|Project by mstenner||posted 01-24-2011 01:25 AM||1440 views||5 times favorited||5 comments|
I had purchased this Southern Yellow Pine for another project that got canceled, so I was looking for something to do with it. My wife suggested a blanket chest, and I’m pretty happy with how it turned out.
The exterior dovetails are router-cut, but the ones on the “shelf” are hand-cut… my first on a real project and I’m quite satisfied with them. The bottoms of the chest itself and the sliding shelf are aromatic cedar. The chest bottom is ship-lapped, whereas the shelf bottom is a single glued-up panel. The runners for the sliding shelf have a decorative curve on the bottom side which was really just a silly detail. The lid has breadboard ends with a long tongue and three mortise & tenons. Each M&T is drawbored with glue on the frontmost. My only real screwup is that the lid stay screws go through the middle mortise and tenon, preventing them from floating. Hopefully, that’s close enough to the front that it it’ll be OK. The feet have glued-in blockes on the inside so that the part you see is about 1/16” off the ground.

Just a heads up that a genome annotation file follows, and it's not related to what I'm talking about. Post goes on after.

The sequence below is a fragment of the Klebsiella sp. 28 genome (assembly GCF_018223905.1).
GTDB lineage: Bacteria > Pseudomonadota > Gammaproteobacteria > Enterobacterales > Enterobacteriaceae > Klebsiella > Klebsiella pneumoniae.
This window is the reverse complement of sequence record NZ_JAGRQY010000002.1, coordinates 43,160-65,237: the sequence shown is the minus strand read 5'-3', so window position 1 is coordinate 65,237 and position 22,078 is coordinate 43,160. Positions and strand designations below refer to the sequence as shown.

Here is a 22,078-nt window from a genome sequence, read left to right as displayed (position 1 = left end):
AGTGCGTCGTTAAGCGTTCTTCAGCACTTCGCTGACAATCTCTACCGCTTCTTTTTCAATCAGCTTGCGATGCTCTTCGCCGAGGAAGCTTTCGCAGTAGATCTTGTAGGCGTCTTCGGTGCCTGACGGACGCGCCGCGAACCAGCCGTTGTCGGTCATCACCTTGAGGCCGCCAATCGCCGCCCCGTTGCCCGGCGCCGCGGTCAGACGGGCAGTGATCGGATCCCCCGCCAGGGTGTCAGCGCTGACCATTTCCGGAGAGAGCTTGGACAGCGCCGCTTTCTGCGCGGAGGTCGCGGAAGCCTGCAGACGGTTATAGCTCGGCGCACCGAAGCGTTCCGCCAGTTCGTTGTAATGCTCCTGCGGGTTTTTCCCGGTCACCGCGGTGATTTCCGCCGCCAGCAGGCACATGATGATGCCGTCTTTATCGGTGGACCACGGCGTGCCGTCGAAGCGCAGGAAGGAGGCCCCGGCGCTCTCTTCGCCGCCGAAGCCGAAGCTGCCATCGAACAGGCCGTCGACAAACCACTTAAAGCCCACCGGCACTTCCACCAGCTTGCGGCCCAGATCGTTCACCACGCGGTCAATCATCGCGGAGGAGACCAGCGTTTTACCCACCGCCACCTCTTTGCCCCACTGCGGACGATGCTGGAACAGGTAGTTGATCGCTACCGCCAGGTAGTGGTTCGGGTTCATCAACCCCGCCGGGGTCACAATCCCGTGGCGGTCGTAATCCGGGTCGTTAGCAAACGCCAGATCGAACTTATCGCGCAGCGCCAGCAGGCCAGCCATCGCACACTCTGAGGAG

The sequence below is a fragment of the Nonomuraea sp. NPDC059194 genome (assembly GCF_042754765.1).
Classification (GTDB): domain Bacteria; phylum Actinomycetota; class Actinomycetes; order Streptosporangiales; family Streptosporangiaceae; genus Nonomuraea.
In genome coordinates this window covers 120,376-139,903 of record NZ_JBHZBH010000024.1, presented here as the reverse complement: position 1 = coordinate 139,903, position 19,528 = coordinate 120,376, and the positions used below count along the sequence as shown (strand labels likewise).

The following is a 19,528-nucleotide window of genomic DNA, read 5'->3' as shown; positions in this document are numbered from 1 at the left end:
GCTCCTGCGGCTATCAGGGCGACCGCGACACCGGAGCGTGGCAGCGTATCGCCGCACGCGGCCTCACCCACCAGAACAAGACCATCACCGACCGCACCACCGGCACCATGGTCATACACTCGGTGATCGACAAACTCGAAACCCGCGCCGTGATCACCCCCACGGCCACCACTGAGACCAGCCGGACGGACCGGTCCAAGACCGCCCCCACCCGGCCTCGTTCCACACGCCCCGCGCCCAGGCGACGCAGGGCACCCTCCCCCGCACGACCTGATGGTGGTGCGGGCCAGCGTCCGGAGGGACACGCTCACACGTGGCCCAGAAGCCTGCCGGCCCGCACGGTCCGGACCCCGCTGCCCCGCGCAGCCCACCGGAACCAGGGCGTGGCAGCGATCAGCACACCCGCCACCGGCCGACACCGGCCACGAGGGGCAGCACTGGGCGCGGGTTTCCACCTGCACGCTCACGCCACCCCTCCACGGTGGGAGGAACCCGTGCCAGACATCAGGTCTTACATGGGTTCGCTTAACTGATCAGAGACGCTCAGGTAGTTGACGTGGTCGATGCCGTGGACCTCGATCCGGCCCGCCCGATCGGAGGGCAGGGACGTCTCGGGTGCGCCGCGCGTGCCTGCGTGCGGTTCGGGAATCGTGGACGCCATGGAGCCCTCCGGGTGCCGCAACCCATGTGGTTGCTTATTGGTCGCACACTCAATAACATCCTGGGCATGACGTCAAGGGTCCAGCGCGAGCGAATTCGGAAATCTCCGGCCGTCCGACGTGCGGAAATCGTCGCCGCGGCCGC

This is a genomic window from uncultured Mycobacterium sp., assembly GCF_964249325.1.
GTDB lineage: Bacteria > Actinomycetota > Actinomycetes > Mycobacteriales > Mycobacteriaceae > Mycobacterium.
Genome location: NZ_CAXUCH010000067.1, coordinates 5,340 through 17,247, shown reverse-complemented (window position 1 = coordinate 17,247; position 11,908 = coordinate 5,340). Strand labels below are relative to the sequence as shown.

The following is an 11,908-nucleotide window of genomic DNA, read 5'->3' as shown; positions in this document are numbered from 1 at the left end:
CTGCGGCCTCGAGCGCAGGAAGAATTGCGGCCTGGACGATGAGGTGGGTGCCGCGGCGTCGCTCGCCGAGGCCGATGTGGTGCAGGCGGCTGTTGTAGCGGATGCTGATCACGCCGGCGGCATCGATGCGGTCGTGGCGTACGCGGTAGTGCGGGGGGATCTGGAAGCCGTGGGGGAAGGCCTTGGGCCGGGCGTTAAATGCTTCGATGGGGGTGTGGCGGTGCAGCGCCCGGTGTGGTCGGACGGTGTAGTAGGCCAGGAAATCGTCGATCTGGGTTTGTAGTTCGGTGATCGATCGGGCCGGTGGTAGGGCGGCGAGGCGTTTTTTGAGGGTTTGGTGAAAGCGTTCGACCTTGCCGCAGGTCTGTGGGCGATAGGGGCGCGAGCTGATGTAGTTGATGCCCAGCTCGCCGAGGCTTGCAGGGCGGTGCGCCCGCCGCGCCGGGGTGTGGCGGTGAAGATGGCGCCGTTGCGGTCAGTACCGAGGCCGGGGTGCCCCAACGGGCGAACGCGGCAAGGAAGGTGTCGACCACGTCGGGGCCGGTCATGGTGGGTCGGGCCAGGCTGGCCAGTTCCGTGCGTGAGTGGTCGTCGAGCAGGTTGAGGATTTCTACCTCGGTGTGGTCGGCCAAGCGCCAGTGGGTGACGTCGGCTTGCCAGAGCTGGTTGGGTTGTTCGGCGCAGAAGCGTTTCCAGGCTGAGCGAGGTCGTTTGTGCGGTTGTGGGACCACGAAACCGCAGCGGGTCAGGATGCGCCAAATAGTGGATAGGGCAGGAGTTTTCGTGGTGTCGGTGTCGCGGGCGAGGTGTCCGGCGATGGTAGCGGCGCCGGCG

I got the awesome hinges from Nathan’s Forge. My wife figured that if it was going to have cool hinges, they should be on the outside where they could be seen. His normal hinges are bent for placement on the inside, but he made some custom for me. No extra charge… just no returns. I was thrilled. The handles are from Van Dyke’s restorers, and I was a little disappointed with the quality. They needed to be cleaned up a lot, and the black finish came off. I had to fully clean them and blue them with gun blue. I gave them a thin coat of shellac for a lovely final finish. The stay is from Whitechapel. The stay itself is a beast and could probably take 100 times as much force as the screws can. Unfortunately, it requires flat-head screws and it came with pan-head. I had to order some unplated flat-heads and blue them as well.
The finish is boiled linseed oil on the outside, followed by shellac on all of the SYP (inside and out). The cedar got no finish. I was worried that the BLO popped the grain too much on an already-in-your-face wood, but I’m getting used to it.
This was a fun project in which I did many things for the first time: panel glue-ups, hand-cut dovetails, BLO, breadboard ends, drawboring, not to mention that it’s my first chest. I’m very pleased with the result. Now, on to the next project!